EC2 Guide: Preparing required tools (2 / 7)

If you are using Amazon EC2 the following steps are necessary, but if not (i.e. you are just following this guide to set up a server) please skip this page and install Ubuntu 10.04 Lucid Lynx (LTS) from a DVD.

Register with Amazon AWS

I'm not going to go into detail for the actual registration of services, but you need a credit / debit card, a valid e-mail address and a phone(!). It takes a while to get all of it done / activated, and there are several services you can use, but for now only EC2 needs configuring.

There are several pieces of information that are required to manage your instances and they are configured / obtained in the Security Credentials section of your Amazon account. You will need to create and write down / save:

Install Firefox / Elasticfox

If you don't use Firefox then please download the latest version. Because Amazon haven't maintained Elasticfox for quite some time I no longer use the official one, instead I recommend you install this enhancement of Elasticfox which is a simple and bug free tool to manage all things AWS. To add it to Firefox:

Configure Elastic Fox

Launch Elasticfox by opening Firefox and selecting Tools -> Elasticfox - N.B. it is not under the Ad-ons section, it has it's own button. You should be prompted to enter your AWS credentials. You can enter new details or modify existing ones by clicking on the "Credentials" button in the top centre of the Elasticfox window:

You now need to create a Key Pair:

Download PuTTY / PuTTYgen (Windows only)

To manage your instance you will need and SSH tool and for Windows systems that basically means PuTTY, so please grab a copy, it's free (and legal in most countries - please check yours!).

The Key Pair file that you created earlier (mykey.pem) is sadly not compatible with PuTTY, but it does have a tool to convert it into a usable format called PuTTYgen. Download this too, run it, load in your key file (you might need to select "All Files" under the "Files of Type" dropdown) and press Generate. Save this new key (mykey.ppk) with your original (mykey.pem) - don't delete either!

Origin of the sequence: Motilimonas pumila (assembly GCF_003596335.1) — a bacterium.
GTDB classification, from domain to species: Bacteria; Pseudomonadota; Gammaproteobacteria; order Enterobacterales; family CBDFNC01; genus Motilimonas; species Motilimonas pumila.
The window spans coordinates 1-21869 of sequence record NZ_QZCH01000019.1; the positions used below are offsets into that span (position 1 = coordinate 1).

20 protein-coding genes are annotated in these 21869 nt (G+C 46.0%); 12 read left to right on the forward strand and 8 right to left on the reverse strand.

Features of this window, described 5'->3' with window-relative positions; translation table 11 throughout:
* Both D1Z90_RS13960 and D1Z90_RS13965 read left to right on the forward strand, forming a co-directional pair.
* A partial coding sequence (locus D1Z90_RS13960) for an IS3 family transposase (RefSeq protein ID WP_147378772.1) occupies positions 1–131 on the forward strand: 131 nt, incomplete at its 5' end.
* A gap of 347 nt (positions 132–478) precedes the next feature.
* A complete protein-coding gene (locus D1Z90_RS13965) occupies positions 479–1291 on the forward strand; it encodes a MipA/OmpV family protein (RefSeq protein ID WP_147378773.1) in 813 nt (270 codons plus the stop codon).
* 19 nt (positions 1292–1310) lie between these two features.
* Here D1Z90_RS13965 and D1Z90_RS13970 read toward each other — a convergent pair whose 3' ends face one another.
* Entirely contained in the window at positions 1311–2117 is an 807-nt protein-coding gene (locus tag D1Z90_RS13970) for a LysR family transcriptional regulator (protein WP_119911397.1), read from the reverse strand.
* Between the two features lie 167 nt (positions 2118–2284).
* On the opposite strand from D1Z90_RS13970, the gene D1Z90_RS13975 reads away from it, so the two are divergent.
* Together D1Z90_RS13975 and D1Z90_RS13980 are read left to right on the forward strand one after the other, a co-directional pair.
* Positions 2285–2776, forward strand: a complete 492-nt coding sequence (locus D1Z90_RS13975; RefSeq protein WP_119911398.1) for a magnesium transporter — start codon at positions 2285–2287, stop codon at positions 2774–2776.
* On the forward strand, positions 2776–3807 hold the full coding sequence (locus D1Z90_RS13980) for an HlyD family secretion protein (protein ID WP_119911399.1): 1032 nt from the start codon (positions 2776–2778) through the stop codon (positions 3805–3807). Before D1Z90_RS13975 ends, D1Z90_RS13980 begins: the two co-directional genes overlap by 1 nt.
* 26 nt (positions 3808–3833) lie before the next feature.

Configure Elasticfox SSH

Launch Elasticfox and visit the Tools panel in the top right of the Elasticfox window.

Windows

Update the following:

Linux / OSX

Update the following:

Choose a Region and Availability Zone

These should be a reasonably easy choice, but still one that needs making. There are currently 15 main regions each with several availability zones:

Now, if you were using this in an enterprise environment you would probably want multiple servers in at least two of these regions so that if one malfunctioned the other could take over sole operation. However, given we are interested in a single server set up for now, it's best just to choose a region / zone nearest to you / your audience and stick with it. In Elasticfox just choose your option from the top left drop down menu.

Define Security Group(s)

A Security Group is a set of rules applied to an instance defining what ports are available to who. In general this boils down to 5 options per port, it is either: closed, open to the internal Amazon network, open to an IP of your choice, open to everyone or open to a combination of the last 3 options. It is easiest to understand with a couple of examples:

  1. Apache (the web-server) allows people to view web pages on port 80 (http://) or port 443 (https://) by default. It is likely that you want both of these options available to everybody, so you would set unrestricted access (0.0.0.0/0) to these two ports.
  2. SSH (the secure shell) allows you to connect to your server to manage it directly on port 22 by default. It is likely that you want this option only available to you on your IP only, so you would restrict access to only your IP address (18.232.99.123/32) on this port